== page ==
August 11, 2002, 1:11 p.m. News Staff — After two years of virtual-only interactions, participants took full advantage of the in-person meet-and-greet opportunities at this year’s National Conference of Family Medicine Residents and Medical Students in Kansas City, Mo. During the July 28-30 event, residents and medical students from across the country had the chance to hear from nationally known speakers, explore dozens of workshops and poster presentations, and visit hundreds of exhibits featuring residency programs, physician employers, and more.
Preliminary figures show that nearly 1,300 individuals registered as students and 222 as residents. More than 1,000 resident exhibitors registered, along with more than 1,350 other exhibitors. Those who registered as “transitional members” and “other attendees” — nearly 550 people — made up the remainder of those who signed up to attend.
In addition to the activities noted above, participants also were able to voice their opinions about issues important to family medicine. Members who participated in the National Congress of Family Medicine Residents considered resolutions on topics ranging from training in trauma-informed patient care to the role family physicians should play in the nation’s new mental health hotline.
In December 2021, the AAFP Board of Directors approved new policy defining trauma-informed care as “a whole-person approach to health care that acknowledges the impact of trauma on health and facilitates long-term engagement in care that is inherently patient-centered.” The policy encouraged members to educate themselves about the deleterious effects of exposure to traumatic events such as intimate partner violence, sexual violence, abuse, systemic racism, acts of terrorism, war, and natural disasters.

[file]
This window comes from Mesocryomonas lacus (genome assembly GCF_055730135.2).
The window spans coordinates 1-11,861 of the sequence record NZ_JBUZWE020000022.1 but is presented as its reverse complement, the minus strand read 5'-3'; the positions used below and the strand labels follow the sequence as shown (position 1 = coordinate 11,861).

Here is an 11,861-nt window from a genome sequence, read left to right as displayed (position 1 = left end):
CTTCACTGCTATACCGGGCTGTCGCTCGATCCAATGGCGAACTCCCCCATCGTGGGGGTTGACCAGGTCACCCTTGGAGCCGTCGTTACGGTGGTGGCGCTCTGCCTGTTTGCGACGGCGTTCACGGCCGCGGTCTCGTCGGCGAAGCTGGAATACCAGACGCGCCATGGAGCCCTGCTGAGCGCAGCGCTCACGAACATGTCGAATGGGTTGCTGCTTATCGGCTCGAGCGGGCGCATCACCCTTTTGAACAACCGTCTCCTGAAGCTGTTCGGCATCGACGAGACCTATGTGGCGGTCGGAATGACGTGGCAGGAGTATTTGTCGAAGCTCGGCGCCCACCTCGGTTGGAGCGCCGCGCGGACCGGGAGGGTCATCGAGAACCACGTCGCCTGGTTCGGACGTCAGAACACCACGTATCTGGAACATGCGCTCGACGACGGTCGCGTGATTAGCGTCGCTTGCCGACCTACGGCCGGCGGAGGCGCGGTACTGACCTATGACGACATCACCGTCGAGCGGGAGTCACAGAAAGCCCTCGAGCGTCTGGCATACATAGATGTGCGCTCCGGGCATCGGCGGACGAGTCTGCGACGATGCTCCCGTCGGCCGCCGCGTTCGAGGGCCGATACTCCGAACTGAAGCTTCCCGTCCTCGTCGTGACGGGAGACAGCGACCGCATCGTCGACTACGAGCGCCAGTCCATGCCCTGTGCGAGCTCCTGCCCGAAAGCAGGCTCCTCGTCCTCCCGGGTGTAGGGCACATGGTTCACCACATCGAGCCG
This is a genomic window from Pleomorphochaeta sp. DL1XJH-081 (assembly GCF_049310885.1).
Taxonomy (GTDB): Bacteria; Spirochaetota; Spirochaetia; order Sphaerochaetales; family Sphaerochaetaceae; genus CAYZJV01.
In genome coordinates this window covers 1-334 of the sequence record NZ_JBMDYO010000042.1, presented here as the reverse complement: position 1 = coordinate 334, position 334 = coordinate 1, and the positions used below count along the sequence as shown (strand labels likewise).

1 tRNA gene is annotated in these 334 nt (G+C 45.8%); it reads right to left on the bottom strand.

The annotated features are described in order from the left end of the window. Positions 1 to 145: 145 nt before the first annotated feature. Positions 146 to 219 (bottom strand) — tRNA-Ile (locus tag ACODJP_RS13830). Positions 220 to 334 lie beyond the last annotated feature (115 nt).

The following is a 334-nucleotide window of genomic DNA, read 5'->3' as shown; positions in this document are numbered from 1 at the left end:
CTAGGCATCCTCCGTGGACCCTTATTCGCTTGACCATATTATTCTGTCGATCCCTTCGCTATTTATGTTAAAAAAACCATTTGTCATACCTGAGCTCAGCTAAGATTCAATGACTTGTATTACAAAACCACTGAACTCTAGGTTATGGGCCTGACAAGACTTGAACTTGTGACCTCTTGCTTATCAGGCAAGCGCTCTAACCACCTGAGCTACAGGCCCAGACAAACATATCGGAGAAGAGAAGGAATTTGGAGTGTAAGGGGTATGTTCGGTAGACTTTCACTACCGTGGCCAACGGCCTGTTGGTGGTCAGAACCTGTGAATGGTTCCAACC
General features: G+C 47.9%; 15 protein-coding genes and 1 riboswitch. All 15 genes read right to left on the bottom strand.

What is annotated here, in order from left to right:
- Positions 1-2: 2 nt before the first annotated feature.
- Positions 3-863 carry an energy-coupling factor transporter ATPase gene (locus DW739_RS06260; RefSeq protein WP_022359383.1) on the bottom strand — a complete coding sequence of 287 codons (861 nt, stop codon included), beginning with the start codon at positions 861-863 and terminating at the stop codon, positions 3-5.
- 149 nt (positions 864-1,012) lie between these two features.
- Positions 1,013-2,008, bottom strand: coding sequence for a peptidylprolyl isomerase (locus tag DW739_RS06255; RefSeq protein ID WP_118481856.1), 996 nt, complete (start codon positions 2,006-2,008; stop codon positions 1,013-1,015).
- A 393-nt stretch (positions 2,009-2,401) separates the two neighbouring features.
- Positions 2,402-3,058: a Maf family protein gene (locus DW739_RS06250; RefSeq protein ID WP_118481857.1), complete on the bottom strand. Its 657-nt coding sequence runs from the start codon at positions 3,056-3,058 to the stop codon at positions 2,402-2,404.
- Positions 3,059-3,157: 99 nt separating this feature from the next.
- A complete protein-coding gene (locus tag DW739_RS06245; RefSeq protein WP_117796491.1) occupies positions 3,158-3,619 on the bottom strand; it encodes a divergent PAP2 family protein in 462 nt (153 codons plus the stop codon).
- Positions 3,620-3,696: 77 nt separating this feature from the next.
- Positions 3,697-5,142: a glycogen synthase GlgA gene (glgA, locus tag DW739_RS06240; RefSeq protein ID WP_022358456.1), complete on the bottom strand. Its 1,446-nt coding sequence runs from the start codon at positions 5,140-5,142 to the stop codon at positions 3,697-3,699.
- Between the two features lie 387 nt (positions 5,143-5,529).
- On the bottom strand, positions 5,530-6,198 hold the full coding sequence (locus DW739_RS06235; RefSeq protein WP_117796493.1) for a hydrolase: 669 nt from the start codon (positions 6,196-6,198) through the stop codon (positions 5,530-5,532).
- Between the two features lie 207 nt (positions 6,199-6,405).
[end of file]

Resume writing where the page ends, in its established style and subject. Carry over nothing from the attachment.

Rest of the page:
In addition to outlining key principles of TIC, the statement also urged family physicians to integrate this type of care into clinical practice, calling specifically for medical schools and residencies to “include instruction in trauma-informed care practices.”
According to a resolution titled “Integration of Trauma-Informed Care into Family Medicine Training,” the Accreditation Council for Graduate Medical Education has emphasized that family physicians, in particular, need “deliberate education and training in family dynamics and trauma-informed care” as well as an understanding of how social determinants of health lead to inequities in outcomes. Yet there’s no formal guidance for providing this training to family medicine residents, said the resolution, which called for the AAFP to develop recommended curriculum guidelines and submit them to the ACGME for consideration as guidance for programs that seek to implement the existing TIC education program requirement.
Testimony given during a July 29 reference committee hearing was uniformly supportive, reflecting concerns “for not only family members but also patients and families who have suffered and survived through abuse and adverse childhood events.” Acknowledging the Academy’s position that FPs should understand and incorporate TIC in their practices and in student and resident training, the report said the resolution would go one step further, “providing resources, support and guidance for implementation of training.”
Delegates agreed, voting to adopt the resolution during their July 30 business session. But that wasn’t the only measure dealing with socially sensitive patient care issues resident delegates adopted that day.